The truth is, we are in this division as we deserve to be here. For two seasons in a row, we were not good enough to stay at the level where we resided.
We failed to survive in the Premier League, and the season after that, we couldn’t even hang on to a berth in the second tier. We are where we are as we deserve nothing else based on the performance on the turf across 80 odd games over two seasons. Do that, and you deserve exactly what you get. We are still here as we haven’t been able to string together enough wins in 46 games in any one season to get out.
As fans, we have continued to turn out and support our brothers in red and white all the way through that journey of four or five years, since a certain Mr Moyes (who right now seems to be doing okay in that same top division) led us to the first step down the leagues.
People often blame him for our demise, and I don’t disagree with the fact he was the first of many poor choices the club made, but the truth is, the club was a mess.
The best coach or manager in the world would likely have struggled, such was the hand they were dealt… every card straight from a pack that was tattered and torn in every way. When we lost Sam to England, for me we lost our compass.
The fog descended and we wandered into the misty abyss.
Here we are almost five years since relegation under the alleged “next Fergie”, and are we any better off? We’ve have had many managers since, and they have come and gone, and we continue to struggle. Are we doing our bit? Of course we are. Can we do more? My view is, yeah, maybe.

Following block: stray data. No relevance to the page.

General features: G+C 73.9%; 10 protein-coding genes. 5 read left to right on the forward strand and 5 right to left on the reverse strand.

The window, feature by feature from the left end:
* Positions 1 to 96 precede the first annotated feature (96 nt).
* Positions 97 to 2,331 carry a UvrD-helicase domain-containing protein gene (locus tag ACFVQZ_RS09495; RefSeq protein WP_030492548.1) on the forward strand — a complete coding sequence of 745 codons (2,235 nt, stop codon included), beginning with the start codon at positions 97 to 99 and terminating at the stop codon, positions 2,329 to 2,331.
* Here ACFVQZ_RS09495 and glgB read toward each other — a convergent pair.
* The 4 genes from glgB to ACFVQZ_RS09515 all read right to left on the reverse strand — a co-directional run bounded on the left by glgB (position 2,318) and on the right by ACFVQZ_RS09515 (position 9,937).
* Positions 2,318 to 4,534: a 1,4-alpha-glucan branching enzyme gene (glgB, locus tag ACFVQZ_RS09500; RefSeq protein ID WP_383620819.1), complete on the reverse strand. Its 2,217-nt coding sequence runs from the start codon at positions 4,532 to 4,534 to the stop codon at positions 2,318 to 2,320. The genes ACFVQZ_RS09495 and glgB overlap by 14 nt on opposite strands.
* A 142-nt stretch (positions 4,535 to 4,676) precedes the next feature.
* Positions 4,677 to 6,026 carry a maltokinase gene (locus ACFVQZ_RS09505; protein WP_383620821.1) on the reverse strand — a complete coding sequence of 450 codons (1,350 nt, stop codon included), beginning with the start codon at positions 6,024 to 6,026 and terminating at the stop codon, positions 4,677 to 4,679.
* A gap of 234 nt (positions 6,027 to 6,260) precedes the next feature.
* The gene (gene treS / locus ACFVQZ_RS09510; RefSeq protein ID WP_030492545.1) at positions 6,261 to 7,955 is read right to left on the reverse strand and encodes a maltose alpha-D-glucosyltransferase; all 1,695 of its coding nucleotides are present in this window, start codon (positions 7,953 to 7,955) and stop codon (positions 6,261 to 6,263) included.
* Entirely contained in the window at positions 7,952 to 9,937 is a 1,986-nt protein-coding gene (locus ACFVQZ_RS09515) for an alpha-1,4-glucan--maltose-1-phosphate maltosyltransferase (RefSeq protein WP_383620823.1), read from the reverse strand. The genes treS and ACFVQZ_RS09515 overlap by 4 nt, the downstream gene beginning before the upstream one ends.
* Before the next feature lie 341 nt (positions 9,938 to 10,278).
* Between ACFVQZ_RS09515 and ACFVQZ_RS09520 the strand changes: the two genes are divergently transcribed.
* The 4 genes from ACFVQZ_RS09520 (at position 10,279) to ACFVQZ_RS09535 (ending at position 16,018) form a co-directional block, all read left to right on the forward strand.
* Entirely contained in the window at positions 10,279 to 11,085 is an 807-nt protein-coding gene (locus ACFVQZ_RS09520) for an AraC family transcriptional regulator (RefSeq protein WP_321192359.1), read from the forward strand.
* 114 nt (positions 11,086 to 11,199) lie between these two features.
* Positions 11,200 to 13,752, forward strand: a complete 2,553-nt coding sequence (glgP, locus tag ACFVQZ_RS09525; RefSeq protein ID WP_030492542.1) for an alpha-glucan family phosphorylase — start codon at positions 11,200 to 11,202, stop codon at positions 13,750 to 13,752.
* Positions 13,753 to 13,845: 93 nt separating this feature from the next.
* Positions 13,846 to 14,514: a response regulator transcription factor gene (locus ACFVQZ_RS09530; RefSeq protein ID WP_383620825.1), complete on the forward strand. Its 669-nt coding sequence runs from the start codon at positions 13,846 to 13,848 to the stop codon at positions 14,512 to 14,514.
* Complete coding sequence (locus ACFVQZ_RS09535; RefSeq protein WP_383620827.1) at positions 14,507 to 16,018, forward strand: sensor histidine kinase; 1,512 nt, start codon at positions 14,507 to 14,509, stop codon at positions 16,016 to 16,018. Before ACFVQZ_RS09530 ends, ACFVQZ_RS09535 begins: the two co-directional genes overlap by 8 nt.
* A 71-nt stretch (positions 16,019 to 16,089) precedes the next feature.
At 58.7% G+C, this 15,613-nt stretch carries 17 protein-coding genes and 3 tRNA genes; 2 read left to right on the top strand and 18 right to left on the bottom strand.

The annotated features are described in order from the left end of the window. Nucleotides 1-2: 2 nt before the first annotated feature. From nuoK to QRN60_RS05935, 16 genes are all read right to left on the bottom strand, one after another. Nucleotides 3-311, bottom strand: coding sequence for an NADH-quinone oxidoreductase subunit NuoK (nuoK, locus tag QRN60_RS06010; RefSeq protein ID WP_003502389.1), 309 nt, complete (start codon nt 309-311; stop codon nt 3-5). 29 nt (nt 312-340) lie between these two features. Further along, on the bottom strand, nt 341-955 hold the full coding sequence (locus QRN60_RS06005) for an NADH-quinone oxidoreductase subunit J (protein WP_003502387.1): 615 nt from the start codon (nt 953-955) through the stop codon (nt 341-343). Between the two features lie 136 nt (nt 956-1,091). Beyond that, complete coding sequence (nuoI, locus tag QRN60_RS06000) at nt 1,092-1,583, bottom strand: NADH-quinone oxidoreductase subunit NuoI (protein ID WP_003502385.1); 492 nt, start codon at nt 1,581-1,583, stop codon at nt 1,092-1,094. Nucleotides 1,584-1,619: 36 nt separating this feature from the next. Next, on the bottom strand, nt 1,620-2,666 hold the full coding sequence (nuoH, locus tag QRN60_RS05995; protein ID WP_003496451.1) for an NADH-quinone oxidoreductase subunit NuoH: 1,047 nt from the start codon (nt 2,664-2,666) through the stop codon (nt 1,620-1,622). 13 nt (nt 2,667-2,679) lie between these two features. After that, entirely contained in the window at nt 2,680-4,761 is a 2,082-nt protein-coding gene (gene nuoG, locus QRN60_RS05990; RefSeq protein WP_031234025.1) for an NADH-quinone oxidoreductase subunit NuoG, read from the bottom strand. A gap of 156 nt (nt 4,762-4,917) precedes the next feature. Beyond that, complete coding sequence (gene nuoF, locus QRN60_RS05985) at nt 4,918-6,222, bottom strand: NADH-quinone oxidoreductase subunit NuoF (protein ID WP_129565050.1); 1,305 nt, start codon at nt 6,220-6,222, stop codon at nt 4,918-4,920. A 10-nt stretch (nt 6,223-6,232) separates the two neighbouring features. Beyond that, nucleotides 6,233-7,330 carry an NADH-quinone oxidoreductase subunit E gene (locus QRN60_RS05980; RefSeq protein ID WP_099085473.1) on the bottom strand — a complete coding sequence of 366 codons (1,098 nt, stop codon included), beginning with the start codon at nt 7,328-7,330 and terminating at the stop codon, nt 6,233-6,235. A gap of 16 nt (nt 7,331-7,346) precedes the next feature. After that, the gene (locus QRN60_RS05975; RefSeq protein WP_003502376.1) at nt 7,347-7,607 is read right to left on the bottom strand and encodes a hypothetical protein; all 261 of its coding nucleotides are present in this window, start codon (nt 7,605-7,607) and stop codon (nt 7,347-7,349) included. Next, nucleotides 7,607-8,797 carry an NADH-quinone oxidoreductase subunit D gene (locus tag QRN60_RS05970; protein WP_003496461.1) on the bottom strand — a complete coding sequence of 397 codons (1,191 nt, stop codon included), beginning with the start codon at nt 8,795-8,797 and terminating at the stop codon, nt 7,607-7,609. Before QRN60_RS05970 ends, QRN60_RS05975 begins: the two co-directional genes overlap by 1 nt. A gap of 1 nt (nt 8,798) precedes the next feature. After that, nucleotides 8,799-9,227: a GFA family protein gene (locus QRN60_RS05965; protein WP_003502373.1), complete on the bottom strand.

I cannot help feeling that if the city I was proud to be born in comes together as one, and supports our lads and whoever is at the helm as we get to the business end of the season, we may well have a chance in about five weeks time. It is fair to say that the leaders of the club that we cannot help love do not deserve our passion or loyalty, but the fact is, the club will get it whether they want or deserve it, or not. If we are going to be there in our thousands anyway, in fact in numbers most in our present league (and the two above) would relish, can we do something to aid the lads, rather than derail them at the first sign of issues?
In the Playoff Final against Charlton in our first season in League One, I took my teenage son to his first ever Wembley final. The truth is, we won the sing-off in Trafalgar Square the night before, but on the day, the Addicks faithful out sung SAFC, and their players wanted it more too. The only goal we scored was an own goal. The supporters’ spirit wasn’t a fraction of what we had for the cup game a few weeks before, nor for the night out about 18 hours prior. We were tired. We weren’t up for it. We didn’t deserve success.